Chen Bo Yu is quite a different character. The only child of a middle-class family -- a product of China's one-child policy -- he falls into the demographic of "little emperors," reputed to be spoiled and self-centered for having been only children. Chen Bo Yu is, in fact, brash, self-confident and in tune with China's rush into capitalist economics. He spends his final night before joining the cruise ship partying with friends in nightclubs, freely boasting that the cruise company hired him because "First I'm good-looking and second I'm good at English." It's a send-off achingly different from Yu Shui's tearful, angry last meal in her family's fire-lit hut.
Once on board the luxury liner, the differences in Yu Shui and Chen Bo Yu's backgrounds show in the ship's hierarchy of labor. Shy and poor at English, Yu Shui begins below decks as a dishwasher. Chen Bo Yu works above as a porter or bartender, sharply attired in a steward's uniform, interacting with the tourists, many of them Americans. Both, however, must submit to the company's strict training and evaluation regimen. Up the Yangtze provides a fascinating glimpse into the Chinese way of business, in which regimentation, self-effacement and an unabashed catering to tourist tastes and biases come without a hint of social or political problems. An easy-to-say American name is given to each employee -- Yu Shui becomes "Cindy" and Chen Bo Yu is "Jerry." This is definitely post-Mao China, which one current joke quoted in the film describes as turning right with the left turn indicator on.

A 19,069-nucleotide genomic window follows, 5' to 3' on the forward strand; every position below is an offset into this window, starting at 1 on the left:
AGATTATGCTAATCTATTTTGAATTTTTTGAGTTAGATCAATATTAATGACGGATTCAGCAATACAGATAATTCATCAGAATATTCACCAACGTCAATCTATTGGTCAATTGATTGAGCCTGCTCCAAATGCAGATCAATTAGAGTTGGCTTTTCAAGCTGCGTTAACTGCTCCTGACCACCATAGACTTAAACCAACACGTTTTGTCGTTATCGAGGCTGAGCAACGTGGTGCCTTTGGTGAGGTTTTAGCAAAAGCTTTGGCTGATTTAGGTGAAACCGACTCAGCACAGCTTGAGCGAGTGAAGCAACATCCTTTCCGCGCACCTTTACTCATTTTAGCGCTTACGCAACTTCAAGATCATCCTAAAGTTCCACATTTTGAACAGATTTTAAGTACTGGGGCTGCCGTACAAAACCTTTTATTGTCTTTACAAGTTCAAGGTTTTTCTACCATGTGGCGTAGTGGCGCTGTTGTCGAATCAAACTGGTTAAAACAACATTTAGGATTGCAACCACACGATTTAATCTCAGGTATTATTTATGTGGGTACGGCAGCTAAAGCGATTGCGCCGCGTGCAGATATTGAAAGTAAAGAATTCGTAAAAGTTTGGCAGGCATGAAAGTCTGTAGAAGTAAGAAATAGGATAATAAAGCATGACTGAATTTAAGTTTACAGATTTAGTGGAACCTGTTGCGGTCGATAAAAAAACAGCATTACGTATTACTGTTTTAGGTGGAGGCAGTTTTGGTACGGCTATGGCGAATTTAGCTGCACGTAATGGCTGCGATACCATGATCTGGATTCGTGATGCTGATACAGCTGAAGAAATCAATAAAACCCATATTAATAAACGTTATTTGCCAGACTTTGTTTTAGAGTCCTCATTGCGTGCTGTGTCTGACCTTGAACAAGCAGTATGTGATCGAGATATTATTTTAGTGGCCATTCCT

Right: Yun Yang City along the Yangtze River.